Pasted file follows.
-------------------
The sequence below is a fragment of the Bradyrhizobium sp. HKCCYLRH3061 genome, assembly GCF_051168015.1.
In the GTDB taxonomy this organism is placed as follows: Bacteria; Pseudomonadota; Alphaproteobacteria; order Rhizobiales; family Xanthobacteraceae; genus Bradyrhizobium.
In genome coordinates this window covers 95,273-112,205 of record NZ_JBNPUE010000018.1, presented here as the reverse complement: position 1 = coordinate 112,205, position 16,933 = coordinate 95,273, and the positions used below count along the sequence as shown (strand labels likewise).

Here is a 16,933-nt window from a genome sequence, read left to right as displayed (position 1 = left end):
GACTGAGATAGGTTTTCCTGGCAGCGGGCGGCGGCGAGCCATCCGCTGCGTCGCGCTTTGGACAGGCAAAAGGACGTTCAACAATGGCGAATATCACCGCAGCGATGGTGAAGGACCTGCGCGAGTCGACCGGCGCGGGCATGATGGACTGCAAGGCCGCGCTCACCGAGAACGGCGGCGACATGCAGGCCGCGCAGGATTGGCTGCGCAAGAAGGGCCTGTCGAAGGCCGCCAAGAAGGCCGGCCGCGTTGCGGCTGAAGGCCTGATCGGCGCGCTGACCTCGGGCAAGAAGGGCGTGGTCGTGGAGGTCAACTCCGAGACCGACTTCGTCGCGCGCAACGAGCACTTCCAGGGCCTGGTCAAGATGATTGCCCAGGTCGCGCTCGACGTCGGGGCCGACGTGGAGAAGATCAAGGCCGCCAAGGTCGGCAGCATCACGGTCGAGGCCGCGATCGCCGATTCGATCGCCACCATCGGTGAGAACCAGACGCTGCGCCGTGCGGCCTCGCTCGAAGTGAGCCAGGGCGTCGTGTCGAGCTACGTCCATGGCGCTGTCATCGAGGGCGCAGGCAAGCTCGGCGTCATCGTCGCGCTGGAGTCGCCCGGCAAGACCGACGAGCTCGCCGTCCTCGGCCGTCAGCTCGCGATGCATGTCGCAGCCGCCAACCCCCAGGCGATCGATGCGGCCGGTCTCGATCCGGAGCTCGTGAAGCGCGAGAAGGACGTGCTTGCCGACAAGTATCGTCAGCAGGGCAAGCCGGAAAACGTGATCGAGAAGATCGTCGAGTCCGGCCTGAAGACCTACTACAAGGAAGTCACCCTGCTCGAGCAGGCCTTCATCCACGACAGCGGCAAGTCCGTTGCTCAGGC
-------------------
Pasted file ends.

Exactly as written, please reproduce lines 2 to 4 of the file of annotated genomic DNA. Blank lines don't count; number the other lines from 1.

In the GTDB taxonomy this organism is placed as follows: Bacteria; Pseudomonadota; Alphaproteobacteria; order Rhizobiales; family Xanthobacteraceae; genus Bradyrhizobium.
In genome coordinates this window covers 95,273-112,205 of record NZ_JBNPUE010000018.1, presented here as the reverse complement: position 1 = coordinate 112,205, position 16,933 = coordinate 95,273, and the positions used below count along the sequence as shown (strand labels likewise).

Here is a 16,933-nt window from a genome sequence, read left to right as displayed (position 1 = left end):